That’s why Obama is so refreshing. Ever since he came on the scene during Election 2004, he’s been championing the cause of bringing the parties closer together again, working together for a better America. He was on the cover of Newsweek’s “Who’s Next” issue in the last week of 2004, with the headline “Seeing Purple.” He’s made so many good points, but what’s most significant is that he’s a Democrat critical of the current state of the Democratic Party, rather than attacking Republicans, as most Democrats are doing nowadays.

You know, things are getting so bad in America that sometimes I wonder if this is the beginning of the end of our empire. Save splitting the country in half, neither party is going to convince the rest of country to side with them. (Although fuckthesouth.com does make quite the case for splitting the country in half.) We have to be humble enough to admit our shortcomings and see the big picture, and Obama is doing that.

As for him possibly running for president in 2008, my opinion on that is that he’s just a junior senator and doesn’t have quite as much experience as would be ideal. A junior senator seems better-suited to be the running mate. However, Obama has such a well-defined presence and grasp of reality that I wouldn’t want to see him in the background, whether it’s for Hilary or someone else. John Edwards was a junior senator when he ran for president in 2004, and while his charisma (too much charisma and not enough original substance, in my opinion) and ideals shot him to the top, he didn’t have that X-factor that could catapult him into being a serious candidate for president that the entire country could get behind.

(While I liked him very much as a politician, my caveat with him was that he used to be a lawyer who represented people getting ridiculously huge settlements — like several million. I remember that he once represented a man who originally was awarded a few million after suing a doctor for malpractice, then Edwards fought for the money to be raised to several tens of millions. Is that necessary? Does somebody REALLY need THAT much money? I think that our legal system needs to be overhauled because lawsuits that large are crippling our cities, our schools, our doctors….Fairfield University recently had to award $100,000 to a kid who did nothing but cause trouble, thanks to the legal system. I could write a whole entry about lawsuits, but not today.)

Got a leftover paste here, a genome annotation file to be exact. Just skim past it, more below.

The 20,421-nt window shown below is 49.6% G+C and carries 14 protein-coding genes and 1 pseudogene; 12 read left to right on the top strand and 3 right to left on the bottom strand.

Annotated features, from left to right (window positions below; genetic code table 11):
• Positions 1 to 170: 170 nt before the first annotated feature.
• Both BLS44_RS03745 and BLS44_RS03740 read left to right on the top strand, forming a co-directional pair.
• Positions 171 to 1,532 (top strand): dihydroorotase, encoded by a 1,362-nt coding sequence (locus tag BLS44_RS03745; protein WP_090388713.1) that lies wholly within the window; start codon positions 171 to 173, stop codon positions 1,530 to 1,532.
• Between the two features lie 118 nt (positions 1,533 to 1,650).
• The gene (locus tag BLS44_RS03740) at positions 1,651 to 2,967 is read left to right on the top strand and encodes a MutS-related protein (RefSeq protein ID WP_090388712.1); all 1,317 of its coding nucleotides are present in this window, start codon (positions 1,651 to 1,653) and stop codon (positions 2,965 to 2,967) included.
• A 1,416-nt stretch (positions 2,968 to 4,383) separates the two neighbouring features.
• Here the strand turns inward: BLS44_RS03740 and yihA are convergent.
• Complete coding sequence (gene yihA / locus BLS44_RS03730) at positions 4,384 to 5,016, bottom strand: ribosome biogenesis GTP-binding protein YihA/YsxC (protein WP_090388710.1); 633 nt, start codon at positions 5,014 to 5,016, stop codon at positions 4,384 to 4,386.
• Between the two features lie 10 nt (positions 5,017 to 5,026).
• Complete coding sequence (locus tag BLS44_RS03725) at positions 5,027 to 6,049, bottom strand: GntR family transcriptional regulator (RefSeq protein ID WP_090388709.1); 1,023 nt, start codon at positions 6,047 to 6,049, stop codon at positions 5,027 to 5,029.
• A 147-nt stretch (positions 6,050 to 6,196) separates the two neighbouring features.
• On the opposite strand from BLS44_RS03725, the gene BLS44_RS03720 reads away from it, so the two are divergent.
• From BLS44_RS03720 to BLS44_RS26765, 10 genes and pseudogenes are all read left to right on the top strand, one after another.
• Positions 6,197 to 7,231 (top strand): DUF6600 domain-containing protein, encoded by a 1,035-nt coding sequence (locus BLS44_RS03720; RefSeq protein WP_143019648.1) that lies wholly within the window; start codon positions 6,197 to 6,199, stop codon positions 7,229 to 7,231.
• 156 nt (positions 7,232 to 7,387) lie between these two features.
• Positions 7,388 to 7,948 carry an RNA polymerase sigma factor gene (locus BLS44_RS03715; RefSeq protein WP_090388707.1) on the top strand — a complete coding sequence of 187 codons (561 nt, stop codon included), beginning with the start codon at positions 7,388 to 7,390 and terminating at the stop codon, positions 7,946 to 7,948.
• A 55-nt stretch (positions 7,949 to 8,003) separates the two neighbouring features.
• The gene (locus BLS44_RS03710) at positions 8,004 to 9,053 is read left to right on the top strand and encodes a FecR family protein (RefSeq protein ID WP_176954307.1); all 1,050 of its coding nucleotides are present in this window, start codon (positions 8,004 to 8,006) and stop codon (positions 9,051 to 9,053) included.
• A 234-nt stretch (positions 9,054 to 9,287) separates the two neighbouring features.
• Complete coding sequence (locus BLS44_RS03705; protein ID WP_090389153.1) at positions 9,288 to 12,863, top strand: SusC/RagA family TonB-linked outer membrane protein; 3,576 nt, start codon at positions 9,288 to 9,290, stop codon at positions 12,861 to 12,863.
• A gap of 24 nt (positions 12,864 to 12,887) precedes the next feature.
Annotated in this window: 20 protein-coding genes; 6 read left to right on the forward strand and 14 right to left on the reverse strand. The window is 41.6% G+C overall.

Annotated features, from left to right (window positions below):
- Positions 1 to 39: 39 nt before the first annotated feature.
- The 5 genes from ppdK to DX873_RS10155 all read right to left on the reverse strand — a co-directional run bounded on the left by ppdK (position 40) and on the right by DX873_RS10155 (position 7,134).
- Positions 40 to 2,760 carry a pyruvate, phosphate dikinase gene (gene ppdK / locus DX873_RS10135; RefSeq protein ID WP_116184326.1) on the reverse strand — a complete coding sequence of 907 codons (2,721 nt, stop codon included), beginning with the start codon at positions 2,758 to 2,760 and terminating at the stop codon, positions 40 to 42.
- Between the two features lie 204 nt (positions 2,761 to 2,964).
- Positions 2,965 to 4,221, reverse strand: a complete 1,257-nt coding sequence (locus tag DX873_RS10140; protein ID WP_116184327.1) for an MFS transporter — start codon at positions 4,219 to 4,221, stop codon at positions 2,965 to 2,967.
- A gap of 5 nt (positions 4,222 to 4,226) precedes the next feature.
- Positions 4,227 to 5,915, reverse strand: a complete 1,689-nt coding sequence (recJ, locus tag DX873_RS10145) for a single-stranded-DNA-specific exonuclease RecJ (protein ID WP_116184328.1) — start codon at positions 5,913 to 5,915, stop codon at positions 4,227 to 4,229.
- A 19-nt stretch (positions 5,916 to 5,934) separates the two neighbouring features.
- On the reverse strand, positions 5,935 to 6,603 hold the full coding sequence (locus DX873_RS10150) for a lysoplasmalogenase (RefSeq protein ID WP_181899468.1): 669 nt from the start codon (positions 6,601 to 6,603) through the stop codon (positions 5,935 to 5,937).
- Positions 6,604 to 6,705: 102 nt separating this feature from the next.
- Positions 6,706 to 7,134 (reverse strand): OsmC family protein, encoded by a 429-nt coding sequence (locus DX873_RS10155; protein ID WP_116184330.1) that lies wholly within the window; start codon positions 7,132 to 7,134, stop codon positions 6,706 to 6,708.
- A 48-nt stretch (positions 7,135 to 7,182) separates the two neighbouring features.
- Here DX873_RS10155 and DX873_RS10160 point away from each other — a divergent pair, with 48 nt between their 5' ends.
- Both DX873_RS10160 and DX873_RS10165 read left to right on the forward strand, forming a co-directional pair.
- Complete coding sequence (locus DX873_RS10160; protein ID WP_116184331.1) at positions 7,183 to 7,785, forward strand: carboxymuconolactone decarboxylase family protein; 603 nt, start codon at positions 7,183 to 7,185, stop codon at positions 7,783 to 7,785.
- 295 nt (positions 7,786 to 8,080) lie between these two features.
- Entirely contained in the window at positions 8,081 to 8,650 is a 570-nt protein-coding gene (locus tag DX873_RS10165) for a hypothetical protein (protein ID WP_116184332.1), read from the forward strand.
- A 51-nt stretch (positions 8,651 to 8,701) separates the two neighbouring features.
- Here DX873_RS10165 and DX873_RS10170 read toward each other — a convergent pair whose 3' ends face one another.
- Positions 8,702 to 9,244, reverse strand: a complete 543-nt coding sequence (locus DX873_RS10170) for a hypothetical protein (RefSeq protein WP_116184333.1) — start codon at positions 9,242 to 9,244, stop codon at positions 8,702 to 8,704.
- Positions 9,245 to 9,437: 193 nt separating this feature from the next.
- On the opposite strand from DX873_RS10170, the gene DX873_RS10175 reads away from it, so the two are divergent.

But if there were ever a junior senator that HAS that X-factor that could make him an ideal candidate for president, it’s Barack Obama. He HAS IT, whatever IT is.

Although I yearned for Kerry to win the 2004 election, I had a little inkling in the back of my mind that he wasn’t the ideal Democratic candidate. And even if it cost us the election, it would be better to wait four more years and get a much better Democratic candidate. Is it Obama? I believe so. It’s certainly not Hilary — while I like her very much, she’s too disliked by too many people.

Keep watching this guy. He’s going to do a lot of good things.

All that being said, what struck me most about this article was the fact that Obama is the only black person in the Senate. I knew there weren’t a lot, but only one?! Jesus. (And whatever happened to Carole Moseley Braun?) I’m not sure if there are any Hispanic or Asian senators, but I do know that there’s a Native American (Republican) senator from Colorado. It’s ridiculous, isn’t it?